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Unlike gender, race, or ethnicity, sexual orientation is not necessarily readily identifiable. Because of this, the biases that are associated with prejudice towards members of other groups might not be initially applied to gay men and lesbians. The current work tests whether timing of disclosure of sexual orientation might influence how observers form first impressions of a target individual. Participants (n = 177) watched a video of two male confederates having a brief interaction. Either at the beginning or the end of this interaction, one of the confederates self-identified as gay or straight. Participants in all four conditions then completed several measures assessing attitudes toward the target individual, memory for information disclosed in the interaction, and general attitudes toward homosexuality. Target sexual orientation and timing of disclosure interacted to influence impression formation. Identifying as gay early rather than late in the interaction lead to a more negative impression of the target and an increased perception of the target as possessing more stereotypically gay traits. Further, when the target identified as gay early in the interaction, participants mistakenly recalled him reporting engaging in more stereotype congruent behaviors. These results suggest a primacy effect for group categorization such that greater levels of bias will occur when group categorization is possible prior to the receipt of individuating information. Implications of these findings for decisions to disclose sexual orientation are discussed. Future research will examine the optimal timing of disclosure.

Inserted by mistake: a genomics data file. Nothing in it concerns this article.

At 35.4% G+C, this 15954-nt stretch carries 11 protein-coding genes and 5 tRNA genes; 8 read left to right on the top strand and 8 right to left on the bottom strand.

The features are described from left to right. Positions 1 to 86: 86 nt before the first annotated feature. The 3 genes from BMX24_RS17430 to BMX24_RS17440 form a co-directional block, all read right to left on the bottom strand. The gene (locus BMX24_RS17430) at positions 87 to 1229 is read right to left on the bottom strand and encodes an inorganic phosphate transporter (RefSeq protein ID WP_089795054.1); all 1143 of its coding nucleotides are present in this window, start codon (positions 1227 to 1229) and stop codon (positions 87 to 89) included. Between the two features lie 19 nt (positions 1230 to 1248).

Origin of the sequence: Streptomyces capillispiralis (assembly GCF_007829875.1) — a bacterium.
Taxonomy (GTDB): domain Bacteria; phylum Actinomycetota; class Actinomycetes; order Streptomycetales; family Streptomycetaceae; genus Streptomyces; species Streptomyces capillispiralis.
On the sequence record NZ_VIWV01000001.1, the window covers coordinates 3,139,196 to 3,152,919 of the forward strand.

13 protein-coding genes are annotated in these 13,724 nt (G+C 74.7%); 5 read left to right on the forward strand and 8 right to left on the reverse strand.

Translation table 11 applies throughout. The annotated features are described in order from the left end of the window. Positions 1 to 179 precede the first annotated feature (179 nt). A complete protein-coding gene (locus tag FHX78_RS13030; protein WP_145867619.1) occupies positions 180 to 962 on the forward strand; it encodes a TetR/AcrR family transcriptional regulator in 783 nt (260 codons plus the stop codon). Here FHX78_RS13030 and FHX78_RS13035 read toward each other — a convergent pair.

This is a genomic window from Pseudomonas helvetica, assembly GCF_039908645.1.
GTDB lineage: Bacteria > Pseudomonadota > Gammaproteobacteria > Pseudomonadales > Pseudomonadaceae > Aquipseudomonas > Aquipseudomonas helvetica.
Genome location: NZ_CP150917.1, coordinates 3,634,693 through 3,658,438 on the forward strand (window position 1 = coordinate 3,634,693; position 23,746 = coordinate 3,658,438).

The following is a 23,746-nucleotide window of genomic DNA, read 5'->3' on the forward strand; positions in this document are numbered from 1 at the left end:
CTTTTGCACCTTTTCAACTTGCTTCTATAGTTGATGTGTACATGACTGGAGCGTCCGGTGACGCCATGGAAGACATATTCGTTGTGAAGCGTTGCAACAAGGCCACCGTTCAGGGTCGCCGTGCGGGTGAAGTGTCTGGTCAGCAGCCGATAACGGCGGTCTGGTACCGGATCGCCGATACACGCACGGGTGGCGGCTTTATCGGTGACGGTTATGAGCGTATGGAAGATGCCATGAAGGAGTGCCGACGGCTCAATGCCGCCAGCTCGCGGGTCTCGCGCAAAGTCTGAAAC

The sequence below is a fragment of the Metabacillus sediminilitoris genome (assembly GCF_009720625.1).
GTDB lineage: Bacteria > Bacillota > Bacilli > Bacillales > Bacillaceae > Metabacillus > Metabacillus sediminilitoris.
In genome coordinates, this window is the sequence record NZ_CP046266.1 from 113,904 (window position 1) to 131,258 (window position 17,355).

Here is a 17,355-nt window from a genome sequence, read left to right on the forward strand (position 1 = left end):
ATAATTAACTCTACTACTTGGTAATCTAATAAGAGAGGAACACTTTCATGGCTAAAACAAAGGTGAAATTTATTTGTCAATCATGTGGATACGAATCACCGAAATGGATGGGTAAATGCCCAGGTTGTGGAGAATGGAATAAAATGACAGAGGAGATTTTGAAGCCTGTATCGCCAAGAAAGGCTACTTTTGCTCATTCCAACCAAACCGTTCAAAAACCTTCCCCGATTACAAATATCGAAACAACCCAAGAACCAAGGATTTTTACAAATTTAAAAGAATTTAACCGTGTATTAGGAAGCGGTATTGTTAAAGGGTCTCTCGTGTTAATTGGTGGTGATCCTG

A Thesis submitted to the Department of Psychology in partial fulfillment of the requirements for the degree of Master of Science.
Includes bibliographical references.
E. Ashby Plant, Professor Directing Thesis; Jon Maner, Committee Member; Janet Kistner, Committee Member.
Florida State University
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